Based on official reports, new outbreaks of highly pathogenic avian influenza (HPAI) have been confirmed in poultry and ostriches in India, Nigeria, Russia, and South Africa, while a low-pathogenic virus has been detected again in the Dominican Republic.

Previous local media reports of new outbreaks of HPAI linked to the H5N1 virus subtype in India have now been confirmed. Two backyard flocks in Bihar state totaling more than 4,000 poultry were affected by these outbreaks in mid-December and early January, according to the report from the Ministry of Agriculture and Farmers’ Welfare to the World Organisation for Animal Health (OIE).

One of the flocks was located in Mungar — the same district as a previous linked outbreak — and the other was in Banka. That brings the total outbreaks in the state since November last year to three.

The same animal health agency in India has informed OIE about the detection of the H5N1 HPAI virus in wild birds at four locations during the first half of January. A total of 38 wild crows were found dead at two locations in Patna, and at Rohtus in Bihar state, and a heron tested positive for virus in the Khurda district of Orissa,

Taiwan has been fighting a long battle to control HPAI in its poultry sector. The situation has not been helped by the discovery of around 100 dead chickens dumped near Xinfeng town in the county of Hsinchu. According to Focus Taiwan, the birds have tested positive for an H5 HPAI virus. The authorities are taking them matter seriously, and are investigating the source of the infected birds with the view to imposing a heavy fine on the perpetrator of the dumped animals.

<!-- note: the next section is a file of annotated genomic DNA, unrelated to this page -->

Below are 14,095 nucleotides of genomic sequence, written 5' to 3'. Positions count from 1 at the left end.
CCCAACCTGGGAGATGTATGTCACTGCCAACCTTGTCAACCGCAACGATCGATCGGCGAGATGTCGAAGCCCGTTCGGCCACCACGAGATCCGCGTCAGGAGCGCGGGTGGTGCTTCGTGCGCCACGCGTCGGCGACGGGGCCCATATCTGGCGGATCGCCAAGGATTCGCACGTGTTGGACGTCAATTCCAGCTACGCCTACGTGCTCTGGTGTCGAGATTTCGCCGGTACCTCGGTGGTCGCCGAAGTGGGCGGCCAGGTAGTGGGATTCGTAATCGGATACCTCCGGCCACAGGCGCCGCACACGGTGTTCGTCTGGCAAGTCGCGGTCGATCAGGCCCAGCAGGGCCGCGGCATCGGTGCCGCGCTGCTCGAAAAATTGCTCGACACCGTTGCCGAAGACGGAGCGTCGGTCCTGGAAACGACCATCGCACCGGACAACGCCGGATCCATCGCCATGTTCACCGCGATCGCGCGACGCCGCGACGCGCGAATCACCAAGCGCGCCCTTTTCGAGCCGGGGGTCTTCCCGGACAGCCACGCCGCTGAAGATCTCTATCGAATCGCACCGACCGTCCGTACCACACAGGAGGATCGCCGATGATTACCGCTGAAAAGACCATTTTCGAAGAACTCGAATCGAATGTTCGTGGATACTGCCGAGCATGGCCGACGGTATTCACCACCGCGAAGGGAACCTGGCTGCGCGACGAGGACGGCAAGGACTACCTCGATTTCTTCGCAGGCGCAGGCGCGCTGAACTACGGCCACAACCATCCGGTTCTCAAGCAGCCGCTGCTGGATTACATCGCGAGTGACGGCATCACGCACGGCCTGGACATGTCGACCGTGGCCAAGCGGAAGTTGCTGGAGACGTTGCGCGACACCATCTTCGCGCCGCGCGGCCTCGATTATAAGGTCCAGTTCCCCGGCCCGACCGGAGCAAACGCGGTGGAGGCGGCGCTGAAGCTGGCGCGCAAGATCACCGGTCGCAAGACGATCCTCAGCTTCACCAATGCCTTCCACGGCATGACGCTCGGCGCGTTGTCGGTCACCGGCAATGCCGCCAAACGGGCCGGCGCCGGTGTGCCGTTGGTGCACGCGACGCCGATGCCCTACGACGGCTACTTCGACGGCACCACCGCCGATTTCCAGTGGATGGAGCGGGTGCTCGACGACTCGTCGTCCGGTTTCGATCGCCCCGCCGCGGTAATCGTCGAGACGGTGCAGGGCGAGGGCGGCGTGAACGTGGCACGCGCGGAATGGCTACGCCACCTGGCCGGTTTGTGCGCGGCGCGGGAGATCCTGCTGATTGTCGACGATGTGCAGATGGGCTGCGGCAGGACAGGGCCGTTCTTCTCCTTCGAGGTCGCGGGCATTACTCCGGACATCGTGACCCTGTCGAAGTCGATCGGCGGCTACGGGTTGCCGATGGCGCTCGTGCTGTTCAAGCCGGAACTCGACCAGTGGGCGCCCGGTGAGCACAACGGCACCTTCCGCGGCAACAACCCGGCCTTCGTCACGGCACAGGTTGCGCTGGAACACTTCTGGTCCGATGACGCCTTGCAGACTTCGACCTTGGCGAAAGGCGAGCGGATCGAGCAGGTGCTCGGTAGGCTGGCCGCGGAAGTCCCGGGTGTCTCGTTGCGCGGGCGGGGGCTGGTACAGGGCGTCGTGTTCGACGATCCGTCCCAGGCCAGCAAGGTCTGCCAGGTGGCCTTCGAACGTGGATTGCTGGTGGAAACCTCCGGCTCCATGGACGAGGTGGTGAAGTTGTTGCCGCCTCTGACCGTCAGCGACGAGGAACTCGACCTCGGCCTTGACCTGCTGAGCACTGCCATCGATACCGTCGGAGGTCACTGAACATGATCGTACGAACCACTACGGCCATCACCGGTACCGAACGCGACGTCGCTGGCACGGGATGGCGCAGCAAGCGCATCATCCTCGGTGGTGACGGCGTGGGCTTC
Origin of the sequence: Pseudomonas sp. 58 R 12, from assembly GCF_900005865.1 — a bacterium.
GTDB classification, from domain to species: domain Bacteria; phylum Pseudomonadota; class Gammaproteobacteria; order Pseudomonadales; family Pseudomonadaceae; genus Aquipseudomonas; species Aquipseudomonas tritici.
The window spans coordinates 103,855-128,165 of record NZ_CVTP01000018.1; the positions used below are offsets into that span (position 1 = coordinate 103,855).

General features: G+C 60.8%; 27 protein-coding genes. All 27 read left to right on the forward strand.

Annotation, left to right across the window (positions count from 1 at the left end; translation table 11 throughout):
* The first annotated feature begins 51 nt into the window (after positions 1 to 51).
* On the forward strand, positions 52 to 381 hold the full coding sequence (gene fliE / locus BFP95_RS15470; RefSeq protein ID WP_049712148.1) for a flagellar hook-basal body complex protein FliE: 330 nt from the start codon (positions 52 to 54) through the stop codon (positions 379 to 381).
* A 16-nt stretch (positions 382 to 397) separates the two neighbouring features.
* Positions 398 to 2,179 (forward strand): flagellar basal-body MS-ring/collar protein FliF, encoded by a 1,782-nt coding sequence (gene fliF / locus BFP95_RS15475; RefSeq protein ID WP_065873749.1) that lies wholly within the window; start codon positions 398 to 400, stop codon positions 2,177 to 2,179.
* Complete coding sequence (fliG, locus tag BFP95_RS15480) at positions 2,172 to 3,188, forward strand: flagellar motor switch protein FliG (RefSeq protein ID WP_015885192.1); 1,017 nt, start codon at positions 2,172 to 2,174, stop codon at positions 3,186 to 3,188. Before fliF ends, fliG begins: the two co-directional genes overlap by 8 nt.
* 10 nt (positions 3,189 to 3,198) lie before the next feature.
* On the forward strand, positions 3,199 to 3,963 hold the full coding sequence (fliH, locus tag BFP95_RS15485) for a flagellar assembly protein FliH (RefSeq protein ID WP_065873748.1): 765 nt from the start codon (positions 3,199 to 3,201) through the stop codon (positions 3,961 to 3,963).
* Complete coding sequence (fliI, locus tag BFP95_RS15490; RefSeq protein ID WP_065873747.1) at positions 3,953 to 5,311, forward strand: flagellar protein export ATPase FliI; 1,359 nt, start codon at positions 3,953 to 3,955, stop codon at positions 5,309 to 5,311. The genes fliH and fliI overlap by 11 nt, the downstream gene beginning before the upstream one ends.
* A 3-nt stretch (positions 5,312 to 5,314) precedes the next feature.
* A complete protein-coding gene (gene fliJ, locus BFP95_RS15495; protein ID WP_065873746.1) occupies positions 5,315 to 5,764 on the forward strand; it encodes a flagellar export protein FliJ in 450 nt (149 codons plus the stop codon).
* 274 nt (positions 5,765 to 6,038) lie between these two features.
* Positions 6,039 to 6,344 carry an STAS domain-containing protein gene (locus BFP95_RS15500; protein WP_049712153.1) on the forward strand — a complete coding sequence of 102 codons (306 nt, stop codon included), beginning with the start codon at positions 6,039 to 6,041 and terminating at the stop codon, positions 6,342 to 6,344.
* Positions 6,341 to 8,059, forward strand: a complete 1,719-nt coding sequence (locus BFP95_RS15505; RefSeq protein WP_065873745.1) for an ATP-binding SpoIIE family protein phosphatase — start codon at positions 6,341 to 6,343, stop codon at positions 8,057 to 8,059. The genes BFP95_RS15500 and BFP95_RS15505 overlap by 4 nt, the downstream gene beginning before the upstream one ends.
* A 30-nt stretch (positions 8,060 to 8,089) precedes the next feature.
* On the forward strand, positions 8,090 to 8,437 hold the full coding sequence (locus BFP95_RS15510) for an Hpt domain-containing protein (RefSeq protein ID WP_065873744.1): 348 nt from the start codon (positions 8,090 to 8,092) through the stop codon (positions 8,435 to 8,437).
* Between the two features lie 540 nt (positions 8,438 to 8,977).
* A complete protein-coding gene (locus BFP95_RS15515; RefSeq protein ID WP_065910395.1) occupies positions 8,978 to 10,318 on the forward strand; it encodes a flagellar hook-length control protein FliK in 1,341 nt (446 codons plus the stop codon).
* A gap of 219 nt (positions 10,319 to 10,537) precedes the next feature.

Nearby farms have been found to be free of the infection but have been “disinfected and cleared of any virus activity”, according to the report.

Since the start of the year, HPAI virus has been detected at two Taiwanese farms, and more than 11,000 birds have been culled.

Following two outbreaks of HPAI linked to the H5N1 virus variant within the last month, the Ministry of Agriculture and Rural Development has declared the disease situation to be “resolved,” according to its latest official report to the OIE.

Russia: Second outbreak at Rostov turkey company

Around two weeks after a first outbreak of HPAI linked to the H5N8 variant, the virus has been detected in another Ursdon flock in Rostov oblast. Around 50 of a flock of 16,177 mature turkey breeders died as a result of the disease, according to the official report to the OIE from the agriculture ministry in Moscow.

Africa: Further outbreaks in South Africa’s ostrich industry, Nigerian poultry

The H5N8 HPAI virus has been causing sporadic outbreaks of HPAI in commercial ostriches in West Cape Province since June of 2017.

There were a further five outbreaks between August and November last year, according to the report of the country’s veterinary service to the OIE. There were a total of 159 cases of the disease among a total of more than 6,500 ostriches at farm in four different regions, including the city of Cape Town.

Following a lull, the same HPAI virus subtype has been detected at two chicken farms in the central Nigerian state of Bauchi. The first outbreak in the second week of January was in a flock of 2,000 young pullets following the introduction of new birds, according to the official report from the Federal Ministry of Agriculture and Rural Development. This event was followed the next week in a “backyard” flock of almost 850 mature laying hens.

Prior to these outbreaks, the most recent detection of the H5N8 virus in the area was in neighboring Nasawara state in February last year.

Low-pathogenic virus detected in Dominican Republic

An H5N2 variant of the low-pathogenic avian influenza (LPAI) virus was detected in the Dominican Republic in November of 2018, according to the latest agriculture ministry report to the OIE. Of a flock of mixed species in the northern state of Puerto Plata, 745 of the birds died, and the rest were destroyed or slaughtered. The last time this virus was reported in the country was in June last year.